I've purchased 3 Rose shrubs which don't seem to be growing well.
I have been reading a lot of old threads on this forum and the consensus seems to be to bury the graft about two inches below soil.
Can someone please clarify what the graft is. Is this the big brown knobly bit just where the green stems stem from?
When I purchased these shrubs, the "graft" (as described above" was above soil, and I there planted it the same as they were in their original pots.
P.S. I have tried uploading a picture but I can no longer upload pictures from my phone.
Here is another link. Not sure if it will work.
Last edited: 09 June 2016 10:09:07
Not working but yes, the graft is the knobbly bit where the decorative rose is grafted to a rootstock, usually a rambler for vigour. There are two schools of thought for planting. The old one says leave the union above the soil and the newer one, as advocated by David Austin and others, is to bury it a couple of inches below the soil to protect if from frost and wind damage and allow the grafted plant to produce some of its own roots. It's supposed to reduce suckering from the rootstock too.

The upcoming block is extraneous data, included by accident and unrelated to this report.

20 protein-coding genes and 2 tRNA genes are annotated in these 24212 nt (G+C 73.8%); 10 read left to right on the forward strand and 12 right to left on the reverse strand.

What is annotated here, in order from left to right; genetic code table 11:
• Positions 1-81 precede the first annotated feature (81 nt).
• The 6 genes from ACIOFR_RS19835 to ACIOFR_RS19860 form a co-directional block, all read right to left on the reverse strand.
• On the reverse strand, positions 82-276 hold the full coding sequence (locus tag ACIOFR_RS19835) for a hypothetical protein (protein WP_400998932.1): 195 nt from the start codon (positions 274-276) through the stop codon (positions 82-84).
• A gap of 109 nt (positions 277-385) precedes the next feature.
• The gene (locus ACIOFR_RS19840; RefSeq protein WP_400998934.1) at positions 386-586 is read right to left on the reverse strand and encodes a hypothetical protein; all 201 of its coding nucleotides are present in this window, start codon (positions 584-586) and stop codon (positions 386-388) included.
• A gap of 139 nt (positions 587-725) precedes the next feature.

Be patient. New roses can take a season or two to get going while they develop a decent root system so be patient. Make sure they don't dry out in hot spells and give them some slow release rose or tomato fertiliser to encourage flower formation.
Hi Rubi. I managed to see your pics by copying and pasting the link. The roses are still quite small aren't they? As long as the brown knobbly bit is below the soil you should be fine. I think going 2 inches deep on your roses is a no go as the shoots are very very close to the graft. Just below the soil as I said above.and the tips from obelixx are good too.
Thanks to both of you for your replies.
I have replanted the rose.
I purchased this plant two months ago and it hasn't shown signs of any growth.
I originally had it in the ground, but dug it out and put it in a pot over the weekend. It is a patio rose, called Velvet Dream from B&Q.
Good idea. I have taken to putting all my new roses in pots for their first year so they can grow new root systems without worrying about competition in the borders and have also rescued a few that were struggling and which are now doing well in pots.
I'll plant them out again in the autumn or maybe protect them again over winter and plant them next spring.